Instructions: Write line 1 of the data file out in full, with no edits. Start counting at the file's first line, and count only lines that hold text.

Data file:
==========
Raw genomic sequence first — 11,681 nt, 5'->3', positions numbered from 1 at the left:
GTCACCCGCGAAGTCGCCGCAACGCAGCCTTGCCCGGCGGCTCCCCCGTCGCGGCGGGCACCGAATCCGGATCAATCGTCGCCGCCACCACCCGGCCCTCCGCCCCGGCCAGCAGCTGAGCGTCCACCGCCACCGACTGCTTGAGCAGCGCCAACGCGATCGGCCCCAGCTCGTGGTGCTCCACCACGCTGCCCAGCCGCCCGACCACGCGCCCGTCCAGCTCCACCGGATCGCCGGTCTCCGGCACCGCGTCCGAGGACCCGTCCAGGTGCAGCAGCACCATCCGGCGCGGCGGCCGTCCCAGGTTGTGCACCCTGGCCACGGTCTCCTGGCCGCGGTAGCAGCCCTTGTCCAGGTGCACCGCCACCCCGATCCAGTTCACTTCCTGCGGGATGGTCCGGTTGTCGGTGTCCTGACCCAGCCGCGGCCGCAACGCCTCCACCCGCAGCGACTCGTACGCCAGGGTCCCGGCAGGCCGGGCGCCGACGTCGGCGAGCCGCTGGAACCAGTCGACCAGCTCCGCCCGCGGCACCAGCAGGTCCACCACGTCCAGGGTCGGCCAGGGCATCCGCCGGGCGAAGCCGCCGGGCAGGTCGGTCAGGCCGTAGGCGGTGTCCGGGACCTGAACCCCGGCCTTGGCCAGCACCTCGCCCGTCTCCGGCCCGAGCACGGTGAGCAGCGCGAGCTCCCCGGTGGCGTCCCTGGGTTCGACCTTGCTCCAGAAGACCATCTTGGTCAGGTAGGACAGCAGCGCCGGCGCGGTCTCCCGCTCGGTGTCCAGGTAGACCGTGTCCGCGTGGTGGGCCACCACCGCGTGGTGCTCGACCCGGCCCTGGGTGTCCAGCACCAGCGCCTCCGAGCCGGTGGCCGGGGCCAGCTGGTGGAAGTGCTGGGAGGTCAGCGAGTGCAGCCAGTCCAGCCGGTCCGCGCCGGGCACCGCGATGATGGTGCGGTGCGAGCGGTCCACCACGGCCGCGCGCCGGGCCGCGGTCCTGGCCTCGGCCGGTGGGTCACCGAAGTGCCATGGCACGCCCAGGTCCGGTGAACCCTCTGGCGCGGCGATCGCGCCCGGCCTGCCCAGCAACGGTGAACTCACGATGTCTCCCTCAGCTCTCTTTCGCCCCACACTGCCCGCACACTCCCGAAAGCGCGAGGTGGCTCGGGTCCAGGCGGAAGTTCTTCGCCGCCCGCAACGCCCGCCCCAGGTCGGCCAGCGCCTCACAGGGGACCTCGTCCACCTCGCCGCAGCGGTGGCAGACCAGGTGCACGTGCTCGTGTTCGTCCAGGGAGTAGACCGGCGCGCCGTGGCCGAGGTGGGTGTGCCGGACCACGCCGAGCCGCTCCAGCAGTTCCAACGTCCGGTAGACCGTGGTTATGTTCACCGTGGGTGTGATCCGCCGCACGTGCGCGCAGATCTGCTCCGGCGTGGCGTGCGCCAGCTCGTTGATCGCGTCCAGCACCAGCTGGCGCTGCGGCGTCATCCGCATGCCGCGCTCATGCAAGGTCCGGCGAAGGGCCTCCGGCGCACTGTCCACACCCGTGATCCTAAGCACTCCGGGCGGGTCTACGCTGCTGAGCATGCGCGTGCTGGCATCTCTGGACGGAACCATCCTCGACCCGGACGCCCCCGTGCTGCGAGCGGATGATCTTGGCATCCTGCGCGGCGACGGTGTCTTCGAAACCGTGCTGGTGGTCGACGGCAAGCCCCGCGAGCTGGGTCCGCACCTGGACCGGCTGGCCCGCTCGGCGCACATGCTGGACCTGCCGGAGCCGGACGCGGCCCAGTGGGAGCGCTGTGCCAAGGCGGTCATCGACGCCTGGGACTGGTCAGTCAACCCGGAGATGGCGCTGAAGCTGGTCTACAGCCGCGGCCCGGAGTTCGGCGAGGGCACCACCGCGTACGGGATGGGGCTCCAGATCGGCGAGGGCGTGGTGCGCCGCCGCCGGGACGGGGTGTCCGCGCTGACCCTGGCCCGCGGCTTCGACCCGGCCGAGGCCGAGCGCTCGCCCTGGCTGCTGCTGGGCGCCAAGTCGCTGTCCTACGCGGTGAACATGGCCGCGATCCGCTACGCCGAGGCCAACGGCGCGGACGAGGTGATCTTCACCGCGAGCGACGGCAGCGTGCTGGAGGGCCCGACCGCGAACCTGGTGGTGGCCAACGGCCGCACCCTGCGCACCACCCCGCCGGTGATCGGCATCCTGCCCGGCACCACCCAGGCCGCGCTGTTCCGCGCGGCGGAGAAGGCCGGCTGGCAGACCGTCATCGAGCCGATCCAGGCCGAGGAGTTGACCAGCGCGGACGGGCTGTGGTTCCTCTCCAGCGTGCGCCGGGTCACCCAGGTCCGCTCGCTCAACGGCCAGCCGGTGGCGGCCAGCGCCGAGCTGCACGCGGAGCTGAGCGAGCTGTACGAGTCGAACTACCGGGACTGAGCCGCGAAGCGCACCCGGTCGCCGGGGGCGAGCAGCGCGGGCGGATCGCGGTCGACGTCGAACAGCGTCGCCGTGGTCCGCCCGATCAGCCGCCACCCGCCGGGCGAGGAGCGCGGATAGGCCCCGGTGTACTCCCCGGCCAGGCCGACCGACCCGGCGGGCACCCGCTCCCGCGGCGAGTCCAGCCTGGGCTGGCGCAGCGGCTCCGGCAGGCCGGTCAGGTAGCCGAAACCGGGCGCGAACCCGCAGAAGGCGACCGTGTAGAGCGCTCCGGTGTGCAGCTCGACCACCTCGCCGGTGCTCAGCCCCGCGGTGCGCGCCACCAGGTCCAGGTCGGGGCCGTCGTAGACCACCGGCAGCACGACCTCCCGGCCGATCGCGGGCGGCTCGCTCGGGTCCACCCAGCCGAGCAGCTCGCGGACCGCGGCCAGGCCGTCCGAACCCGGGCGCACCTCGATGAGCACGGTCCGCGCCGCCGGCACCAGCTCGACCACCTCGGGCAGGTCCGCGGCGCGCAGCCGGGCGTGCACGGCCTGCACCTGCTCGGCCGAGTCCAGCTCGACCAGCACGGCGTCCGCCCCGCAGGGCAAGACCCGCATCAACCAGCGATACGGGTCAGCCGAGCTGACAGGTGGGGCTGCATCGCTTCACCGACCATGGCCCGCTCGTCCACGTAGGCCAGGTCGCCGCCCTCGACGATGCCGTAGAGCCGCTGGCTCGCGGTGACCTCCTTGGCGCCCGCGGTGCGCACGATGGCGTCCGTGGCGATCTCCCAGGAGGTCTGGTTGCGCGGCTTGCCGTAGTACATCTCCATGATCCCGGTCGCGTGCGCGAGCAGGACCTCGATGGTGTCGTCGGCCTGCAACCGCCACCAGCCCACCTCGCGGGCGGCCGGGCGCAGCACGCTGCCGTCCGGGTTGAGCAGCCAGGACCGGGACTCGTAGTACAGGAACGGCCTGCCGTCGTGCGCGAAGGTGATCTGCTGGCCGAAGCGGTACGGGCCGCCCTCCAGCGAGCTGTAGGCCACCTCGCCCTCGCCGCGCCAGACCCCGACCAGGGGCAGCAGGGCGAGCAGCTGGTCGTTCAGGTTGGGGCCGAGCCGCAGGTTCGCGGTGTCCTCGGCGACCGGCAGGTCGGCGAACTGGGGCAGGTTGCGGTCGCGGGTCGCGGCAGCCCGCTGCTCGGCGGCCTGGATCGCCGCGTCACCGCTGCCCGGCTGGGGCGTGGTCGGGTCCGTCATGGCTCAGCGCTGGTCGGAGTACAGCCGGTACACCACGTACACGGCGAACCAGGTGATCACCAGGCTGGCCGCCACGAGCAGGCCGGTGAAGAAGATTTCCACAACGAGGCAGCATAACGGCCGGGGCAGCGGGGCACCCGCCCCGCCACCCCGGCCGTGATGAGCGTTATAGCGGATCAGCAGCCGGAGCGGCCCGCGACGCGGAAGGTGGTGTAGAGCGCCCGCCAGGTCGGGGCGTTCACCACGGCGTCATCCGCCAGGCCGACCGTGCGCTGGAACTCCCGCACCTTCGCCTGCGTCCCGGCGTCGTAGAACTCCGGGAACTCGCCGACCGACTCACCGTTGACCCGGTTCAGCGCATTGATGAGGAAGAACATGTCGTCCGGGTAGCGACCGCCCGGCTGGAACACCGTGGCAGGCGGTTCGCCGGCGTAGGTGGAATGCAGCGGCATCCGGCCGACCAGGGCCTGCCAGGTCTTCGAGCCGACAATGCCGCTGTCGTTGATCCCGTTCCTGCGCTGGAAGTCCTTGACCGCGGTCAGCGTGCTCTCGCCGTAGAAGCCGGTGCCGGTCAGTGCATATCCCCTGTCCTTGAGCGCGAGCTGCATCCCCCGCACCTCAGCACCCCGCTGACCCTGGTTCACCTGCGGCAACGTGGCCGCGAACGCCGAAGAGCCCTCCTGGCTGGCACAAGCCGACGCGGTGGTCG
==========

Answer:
Raw genomic sequence first — 11,681 nt, 5'->3', positions numbered from 1 at the left: